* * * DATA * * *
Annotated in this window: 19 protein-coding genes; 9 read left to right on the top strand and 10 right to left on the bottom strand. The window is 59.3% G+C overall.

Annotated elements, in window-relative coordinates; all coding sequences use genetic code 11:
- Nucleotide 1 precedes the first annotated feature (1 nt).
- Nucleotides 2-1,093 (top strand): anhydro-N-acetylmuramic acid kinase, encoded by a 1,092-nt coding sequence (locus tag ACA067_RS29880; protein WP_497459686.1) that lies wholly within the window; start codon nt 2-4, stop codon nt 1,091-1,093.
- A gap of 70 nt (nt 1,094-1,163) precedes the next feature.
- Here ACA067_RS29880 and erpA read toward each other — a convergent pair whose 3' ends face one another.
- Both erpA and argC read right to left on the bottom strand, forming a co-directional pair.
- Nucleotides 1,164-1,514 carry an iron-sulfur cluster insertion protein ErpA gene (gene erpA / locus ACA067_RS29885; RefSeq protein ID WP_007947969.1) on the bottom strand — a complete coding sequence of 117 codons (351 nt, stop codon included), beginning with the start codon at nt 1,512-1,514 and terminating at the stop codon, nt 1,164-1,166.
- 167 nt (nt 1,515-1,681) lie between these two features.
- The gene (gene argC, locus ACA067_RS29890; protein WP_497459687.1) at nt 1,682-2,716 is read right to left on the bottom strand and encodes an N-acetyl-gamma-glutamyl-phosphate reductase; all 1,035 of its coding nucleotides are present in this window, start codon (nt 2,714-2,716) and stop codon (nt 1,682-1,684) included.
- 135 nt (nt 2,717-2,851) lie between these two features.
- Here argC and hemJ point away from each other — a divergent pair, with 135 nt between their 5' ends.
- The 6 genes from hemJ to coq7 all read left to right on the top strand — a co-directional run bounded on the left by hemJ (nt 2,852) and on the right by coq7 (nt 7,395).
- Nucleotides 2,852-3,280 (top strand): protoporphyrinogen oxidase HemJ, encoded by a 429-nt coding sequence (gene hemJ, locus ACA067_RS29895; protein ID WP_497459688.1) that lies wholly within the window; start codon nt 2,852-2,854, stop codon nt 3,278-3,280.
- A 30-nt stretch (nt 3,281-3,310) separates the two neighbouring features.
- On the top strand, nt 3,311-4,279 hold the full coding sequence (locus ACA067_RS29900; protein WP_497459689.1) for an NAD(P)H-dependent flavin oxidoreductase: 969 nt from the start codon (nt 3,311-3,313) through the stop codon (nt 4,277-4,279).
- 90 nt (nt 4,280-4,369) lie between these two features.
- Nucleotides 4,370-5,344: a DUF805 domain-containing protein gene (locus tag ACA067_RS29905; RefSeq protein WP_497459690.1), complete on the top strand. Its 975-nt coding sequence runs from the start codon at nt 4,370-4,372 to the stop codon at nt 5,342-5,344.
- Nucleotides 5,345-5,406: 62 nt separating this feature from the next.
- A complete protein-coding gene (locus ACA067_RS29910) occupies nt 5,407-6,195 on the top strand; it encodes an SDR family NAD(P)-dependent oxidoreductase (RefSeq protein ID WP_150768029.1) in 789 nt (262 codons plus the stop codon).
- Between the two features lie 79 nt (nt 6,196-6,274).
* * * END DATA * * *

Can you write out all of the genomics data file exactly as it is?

Annotated in this window: 19 protein-coding genes; 9 read left to right on the top strand and 10 right to left on the bottom strand. The window is 59.3% G+C overall.

Annotated elements, in window-relative coordinates; all coding sequences use genetic code 11:
- Nucleotide 1 precedes the first annotated feature (1 nt).
- Nucleotides 2-1,093 (top strand): anhydro-N-acetylmuramic acid kinase, encoded by a 1,092-nt coding sequence (locus tag ACA067_RS29880; protein WP_497459686.1) that lies wholly within the window; start codon nt 2-4, stop codon nt 1,091-1,093.
- A gap of 70 nt (nt 1,094-1,163) precedes the next feature.
- Here ACA067_RS29880 and erpA read toward each other — a convergent pair whose 3' ends face one another.
- Both erpA and argC read right to left on the bottom strand, forming a co-directional pair.
- Nucleotides 1,164-1,514 carry an iron-sulfur cluster insertion protein ErpA gene (gene erpA / locus ACA067_RS29885; RefSeq protein ID WP_007947969.1) on the bottom strand — a complete coding sequence of 117 codons (351 nt, stop codon included), beginning with the start codon at nt 1,512-1,514 and terminating at the stop codon, nt 1,164-1,166.
- 167 nt (nt 1,515-1,681) lie between these two features.
- The gene (gene argC, locus ACA067_RS29890; protein WP_497459687.1) at nt 1,682-2,716 is read right to left on the bottom strand and encodes an N-acetyl-gamma-glutamyl-phosphate reductase; all 1,035 of its coding nucleotides are present in this window, start codon (nt 2,714-2,716) and stop codon (nt 1,682-1,684) included.
- 135 nt (nt 2,717-2,851) lie between these two features.
- Here argC and hemJ point away from each other — a divergent pair, with 135 nt between their 5' ends.
- The 6 genes from hemJ to coq7 all read left to right on the top strand — a co-directional run bounded on the left by hemJ (nt 2,852) and on the right by coq7 (nt 7,395).
- Nucleotides 2,852-3,280 (top strand): protoporphyrinogen oxidase HemJ, encoded by a 429-nt coding sequence (gene hemJ, locus ACA067_RS29895; protein ID WP_497459688.1) that lies wholly within the window; start codon nt 2,852-2,854, stop codon nt 3,278-3,280.
- A 30-nt stretch (nt 3,281-3,310) separates the two neighbouring features.
- On the top strand, nt 3,311-4,279 hold the full coding sequence (locus ACA067_RS29900; protein WP_497459689.1) for an NAD(P)H-dependent flavin oxidoreductase: 969 nt from the start codon (nt 3,311-3,313) through the stop codon (nt 4,277-4,279).
- 90 nt (nt 4,280-4,369) lie between these two features.
- Nucleotides 4,370-5,344: a DUF805 domain-containing protein gene (locus tag ACA067_RS29905; RefSeq protein WP_497459690.1), complete on the top strand. Its 975-nt coding sequence runs from the start codon at nt 4,370-4,372 to the stop codon at nt 5,342-5,344.
- Nucleotides 5,345-5,406: 62 nt separating this feature from the next.
- A complete protein-coding gene (locus ACA067_RS29910) occupies nt 5,407-6,195 on the top strand; it encodes an SDR family NAD(P)-dependent oxidoreductase (RefSeq protein ID WP_150768029.1) in 789 nt (262 codons plus the stop codon).
- Between the two features lie 79 nt (nt 6,196-6,274).